Pauline Knowles: Lighting up the Stage

Posted by in March's Magazine

Sally Fraser on her brilliant friend. A force of nature and quite possibly an angel

My friend has a son who is obsessed with unicorns. She pretty much rolls with it; lets him have unicorn costumes and everything. My friend is an atheist, and she was surprised recently when her boy had said “hands up who believes in God” and raised his own hand.


“You believe in God?” She asked, not judgementally, but bemused.

“I believe in all the made-up things,” he said.

Pauline Knowles as Clytemnestra in This Restless House at the Citizens Theatre 

I am not sure if I am quite as rigorous as he is, because I’ve realised lately that I’m not sure if I really believe in angels it may be they are a made-up thing too far for me. Apparently that’s okay angels are a sort of optional extra, dogma-wise, the spiritual equivalent of a Sat Nav or under floor heating – a bonus though not compulsory.

But then, well, my friend Pauline died. And I suppose if I think about what I would want an angel to be like if they did exist then maybe it is Pauline.

She certainly had the voice of an angel. Some of you might have been lucky enough to see Pauline Knowles at the Traverse or the Lyceum or anywhere else where she was lighting up the stage in a way that made you realise what the phrase ‘lighting up the stage’ actually meant. Then you might have heard her singing too and heard what was not the voice of a nativity, tinsel wearing angel but a mature, womanly, glory-to-god-from-the-depths-of-your-soul kind of angel. 

Although when I read the obituaries which detail Pauline’s incredible theatrical career I find myself thinking that is not my Pauline. Not the woman who walked into the revolving doors at John Lewis when applying for a holiday job and left her beautiful face printed across the glass, wryly stating that they had asked for a CV not a DNA sample. Nor the woman who stood somewhat sadly in the corridor of my flat on Easter Sunday when everyone else was hunting eggs I had hidden. Who, when I asked her what was wrong and why she wasn’t joining in, opened her hands to reveal half a dozen foil wrapped treasures and shrugged “I have seven brothers and five sisters. I am very fast at finding eggs.”

” I am not sure I’m quite as rigorous because I’ve realised lately that I’m not sure I believe in angels, it may be they are a made-up thing too far for me

We used to sing together at the cathedral at the top of Leith Walk, me always punching well above my weight singing alongside professionals and I remember singing Mendelssohn’s Lift Thine Eyes (and this is another one of those articles where it wouldn’t hurt to google the song to play alongside reading it), a complicated trio where, due to someone else not turning up, we were each bumped to a different, higher part and it was very tricky. After we had finished creating this heavenly sound, Pauline, who was strictly an ‘emphasis only’ swearer muttered “for fucks sake” under her breath. Possibly the original angel with a slightly dirty face.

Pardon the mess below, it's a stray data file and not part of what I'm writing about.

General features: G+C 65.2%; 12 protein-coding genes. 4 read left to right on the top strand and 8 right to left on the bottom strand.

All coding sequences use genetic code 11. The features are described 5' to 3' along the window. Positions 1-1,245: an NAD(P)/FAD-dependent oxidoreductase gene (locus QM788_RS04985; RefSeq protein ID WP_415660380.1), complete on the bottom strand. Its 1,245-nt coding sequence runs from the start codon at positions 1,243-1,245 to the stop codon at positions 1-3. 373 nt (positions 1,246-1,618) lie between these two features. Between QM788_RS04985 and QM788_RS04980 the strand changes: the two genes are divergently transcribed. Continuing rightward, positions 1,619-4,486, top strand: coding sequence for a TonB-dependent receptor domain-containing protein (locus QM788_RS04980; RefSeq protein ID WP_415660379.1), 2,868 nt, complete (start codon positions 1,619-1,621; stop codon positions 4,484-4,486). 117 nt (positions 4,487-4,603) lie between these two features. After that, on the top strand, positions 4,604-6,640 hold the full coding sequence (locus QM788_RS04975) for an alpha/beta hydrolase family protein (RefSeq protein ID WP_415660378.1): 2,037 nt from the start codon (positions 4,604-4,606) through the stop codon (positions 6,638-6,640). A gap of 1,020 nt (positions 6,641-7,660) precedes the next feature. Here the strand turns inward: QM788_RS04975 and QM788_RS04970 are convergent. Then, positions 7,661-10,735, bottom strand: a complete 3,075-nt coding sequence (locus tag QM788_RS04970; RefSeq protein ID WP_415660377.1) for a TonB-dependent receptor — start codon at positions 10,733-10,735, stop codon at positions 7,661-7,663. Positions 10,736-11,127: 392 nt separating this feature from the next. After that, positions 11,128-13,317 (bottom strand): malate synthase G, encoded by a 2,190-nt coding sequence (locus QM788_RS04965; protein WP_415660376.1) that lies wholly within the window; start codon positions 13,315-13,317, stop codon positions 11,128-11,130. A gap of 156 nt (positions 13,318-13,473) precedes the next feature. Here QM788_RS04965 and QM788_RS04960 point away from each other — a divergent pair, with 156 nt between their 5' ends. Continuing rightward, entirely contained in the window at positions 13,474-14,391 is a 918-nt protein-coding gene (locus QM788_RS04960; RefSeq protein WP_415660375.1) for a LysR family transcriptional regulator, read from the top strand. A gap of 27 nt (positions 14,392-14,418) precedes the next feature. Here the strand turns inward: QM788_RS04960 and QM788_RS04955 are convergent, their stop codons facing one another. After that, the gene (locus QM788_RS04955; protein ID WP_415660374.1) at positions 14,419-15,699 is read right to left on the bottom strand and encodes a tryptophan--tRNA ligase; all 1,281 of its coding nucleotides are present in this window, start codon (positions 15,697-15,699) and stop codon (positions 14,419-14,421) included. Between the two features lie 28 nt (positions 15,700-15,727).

ut my enduring memories are of extraordinary kindness. Eating disgusting gluten-free, dairy free Yorkshire puddings I had made her because of her food allergies. An act of love to make them but a much bigger act of love to eat them, and go back for seconds, stating simply “they are crispy and they go with my gravy and I am touched that you cooked them.” 

Or her walking into my bedroom, when I was learning to breast feed my first baby and for some reason could only do it lying down and completely topless and lying down. Tired and hungry and in pain, with one friend trying to feed me lasagne, and her just coming and sitting right next to me and putting salt on it for me, as if to say ‘okay, naked lasagne eating. That’s where we are at today’ and us all just carrying on chatting as close to normally as we could.

I am deeply grateful for the time, when I had not been going to church long and was embroiled in one big emotional crisis after another, and she said in a firm, low voice “do you understand that we love you here unconditionally?” As I reach the age she must have been then, it would be my deepest hope that I could be that voice to someone else. 

I bumped into My Mate Mike on the way to her funeral. Guess we are going to the same place he said, as we got on the 35 bus together. He said he was reading a good book, and I gasped as he took it out of his bag to show me. A book I hadn’t seen or thought about for fifteen years or so, since Pauline lent it to me. As I stared at the cover I could almost hear a low firm voice saying “are you ready to believe now?”

There has been a few times since, where it is slightly easier to imagine that heavenly voice encouraging me that “I can do this here”, reminding me I am loved unconditionally there. So maybe Pauline I am a little closer to believing – to being ready to believe in all the made-up things after all.

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